During the presidency of James Madison, Joel Roberts Poinsett (1779-1851) became the first American Ambassador to Mexico. He was the son of a French physician and had developed a deep interest in botany.
While visiting Taxco del Alarcon in 1828, he was delighted by the beautiful red plants he saw all around. Sending a few samples back to his greenhouses in South Carolina, he soon propagated the plants. They made special gifts for friends and a welcome addition to botanical gardens of the time.
One man gifted by the plant was John Bartram of Philadelphia. He gave it over to a Robert Buist, nurseryman in Pennsylvania. From there, the enchanting plant sold well to other Americans and became known in name for the man who brought it to America.
Since then, the man and his popular Christmas plant is honored on December 12 designated by Congress as National Poinsettia Day.
It is interesting to note that Mr. Poinsett founded the roots of today's Smithsonian Institution.
The Legend of the Poinsettia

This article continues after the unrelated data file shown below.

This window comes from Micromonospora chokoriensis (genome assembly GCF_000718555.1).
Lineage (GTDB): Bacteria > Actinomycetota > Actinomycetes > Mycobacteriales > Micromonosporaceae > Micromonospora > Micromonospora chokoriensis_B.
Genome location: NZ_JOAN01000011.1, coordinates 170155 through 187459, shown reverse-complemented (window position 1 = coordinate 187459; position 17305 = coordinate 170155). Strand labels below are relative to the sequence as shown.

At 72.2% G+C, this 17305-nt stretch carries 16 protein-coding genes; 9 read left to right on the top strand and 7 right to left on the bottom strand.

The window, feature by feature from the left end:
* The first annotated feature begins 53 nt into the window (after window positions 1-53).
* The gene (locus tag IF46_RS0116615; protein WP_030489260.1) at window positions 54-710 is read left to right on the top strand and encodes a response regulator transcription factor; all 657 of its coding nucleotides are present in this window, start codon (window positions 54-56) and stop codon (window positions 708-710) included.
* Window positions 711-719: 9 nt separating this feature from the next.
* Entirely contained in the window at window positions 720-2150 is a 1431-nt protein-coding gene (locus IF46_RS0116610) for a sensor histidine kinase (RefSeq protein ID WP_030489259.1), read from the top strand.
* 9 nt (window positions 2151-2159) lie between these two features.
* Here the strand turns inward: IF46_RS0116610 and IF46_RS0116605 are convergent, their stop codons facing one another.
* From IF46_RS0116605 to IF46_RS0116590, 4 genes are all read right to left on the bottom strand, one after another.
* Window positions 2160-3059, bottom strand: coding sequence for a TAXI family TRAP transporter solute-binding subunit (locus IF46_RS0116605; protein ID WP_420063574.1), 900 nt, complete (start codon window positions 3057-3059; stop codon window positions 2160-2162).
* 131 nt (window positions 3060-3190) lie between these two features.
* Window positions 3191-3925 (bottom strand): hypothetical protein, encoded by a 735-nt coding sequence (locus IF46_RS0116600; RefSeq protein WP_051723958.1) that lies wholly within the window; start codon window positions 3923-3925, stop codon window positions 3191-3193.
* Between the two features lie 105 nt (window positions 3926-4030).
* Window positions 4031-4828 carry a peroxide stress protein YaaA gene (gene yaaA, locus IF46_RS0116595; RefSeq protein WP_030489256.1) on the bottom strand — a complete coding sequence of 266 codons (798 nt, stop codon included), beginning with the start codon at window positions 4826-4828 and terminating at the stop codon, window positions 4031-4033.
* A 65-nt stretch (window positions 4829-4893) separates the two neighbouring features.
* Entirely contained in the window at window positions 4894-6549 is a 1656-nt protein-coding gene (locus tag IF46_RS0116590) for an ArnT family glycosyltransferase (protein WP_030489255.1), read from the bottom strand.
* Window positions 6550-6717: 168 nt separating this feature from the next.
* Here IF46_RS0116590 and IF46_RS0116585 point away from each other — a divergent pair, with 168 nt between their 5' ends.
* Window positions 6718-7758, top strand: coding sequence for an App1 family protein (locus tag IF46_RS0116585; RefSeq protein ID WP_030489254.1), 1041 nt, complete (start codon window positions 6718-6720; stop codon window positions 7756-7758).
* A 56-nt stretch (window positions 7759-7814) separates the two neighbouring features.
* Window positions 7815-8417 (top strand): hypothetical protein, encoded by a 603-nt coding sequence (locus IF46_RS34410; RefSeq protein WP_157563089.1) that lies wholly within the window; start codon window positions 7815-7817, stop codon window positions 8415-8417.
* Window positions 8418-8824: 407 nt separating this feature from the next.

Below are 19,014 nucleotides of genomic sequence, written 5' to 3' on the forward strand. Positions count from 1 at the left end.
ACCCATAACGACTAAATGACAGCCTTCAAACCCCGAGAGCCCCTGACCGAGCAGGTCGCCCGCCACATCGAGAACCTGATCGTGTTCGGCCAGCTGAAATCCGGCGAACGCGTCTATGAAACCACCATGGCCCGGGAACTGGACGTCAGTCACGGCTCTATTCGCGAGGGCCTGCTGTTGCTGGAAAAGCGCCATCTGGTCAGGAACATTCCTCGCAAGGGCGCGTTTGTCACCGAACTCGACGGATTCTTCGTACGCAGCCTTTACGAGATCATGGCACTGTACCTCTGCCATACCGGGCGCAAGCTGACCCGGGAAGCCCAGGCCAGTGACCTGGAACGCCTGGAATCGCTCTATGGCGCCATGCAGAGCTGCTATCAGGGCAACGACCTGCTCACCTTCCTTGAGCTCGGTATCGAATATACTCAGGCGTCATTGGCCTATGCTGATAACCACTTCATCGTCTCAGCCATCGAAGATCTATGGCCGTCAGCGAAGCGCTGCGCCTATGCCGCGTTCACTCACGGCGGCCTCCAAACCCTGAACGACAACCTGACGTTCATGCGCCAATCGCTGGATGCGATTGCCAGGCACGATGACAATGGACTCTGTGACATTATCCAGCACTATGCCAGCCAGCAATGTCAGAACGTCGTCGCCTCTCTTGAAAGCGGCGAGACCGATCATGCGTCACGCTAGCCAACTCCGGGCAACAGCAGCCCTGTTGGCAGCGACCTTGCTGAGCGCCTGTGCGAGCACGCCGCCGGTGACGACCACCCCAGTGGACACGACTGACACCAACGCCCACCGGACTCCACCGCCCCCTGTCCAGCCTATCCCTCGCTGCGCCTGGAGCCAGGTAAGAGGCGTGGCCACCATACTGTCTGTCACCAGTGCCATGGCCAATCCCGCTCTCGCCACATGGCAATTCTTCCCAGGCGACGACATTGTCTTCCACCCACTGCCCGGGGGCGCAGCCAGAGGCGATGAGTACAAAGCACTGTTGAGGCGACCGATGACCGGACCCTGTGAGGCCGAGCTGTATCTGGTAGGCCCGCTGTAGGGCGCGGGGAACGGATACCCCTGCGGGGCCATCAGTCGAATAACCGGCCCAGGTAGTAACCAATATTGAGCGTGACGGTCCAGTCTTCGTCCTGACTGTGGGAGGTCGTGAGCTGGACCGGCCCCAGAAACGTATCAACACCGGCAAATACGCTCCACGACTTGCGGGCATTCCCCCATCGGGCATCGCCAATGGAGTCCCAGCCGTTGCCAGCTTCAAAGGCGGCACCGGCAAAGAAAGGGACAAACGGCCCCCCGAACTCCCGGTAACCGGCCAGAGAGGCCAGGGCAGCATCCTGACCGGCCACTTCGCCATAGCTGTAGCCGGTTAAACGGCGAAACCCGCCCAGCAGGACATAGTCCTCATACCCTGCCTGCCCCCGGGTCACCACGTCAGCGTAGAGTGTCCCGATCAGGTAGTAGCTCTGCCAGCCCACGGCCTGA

The plant's connection with Christmas began in Mexico during the 1500's. It seems there was a poor Mexican girl named Pepita who had no gift for the Christ Child at Christmas Eve Services.
As she and her cousin Pedro walked to the chapel, a feeling of gloom overtook her heart. Pedro tried to console her by reminding her that it isn't a fancy gift that is important but that any gift of love is acceptable.
Rather than appear empty handed, she picked out some weeds and tried to make a pretty bouquet of them. Pepita felt tears come to her eyes as she walked through the doors of the village chapel with her drab gift for the One she adored above all.
As she approached the altar, the love within her shone bright. She knelt to leave the bouquet at the foot of the nativity scene and suddenly felt a warming spirit all around her. The bouquet she dropped started to bloom into bursts of brilliant red and green. It was Christmas miracle of love!
Since then, the bright red flowers became known as Flowers of the Holy Night and come back every year at Christmas time.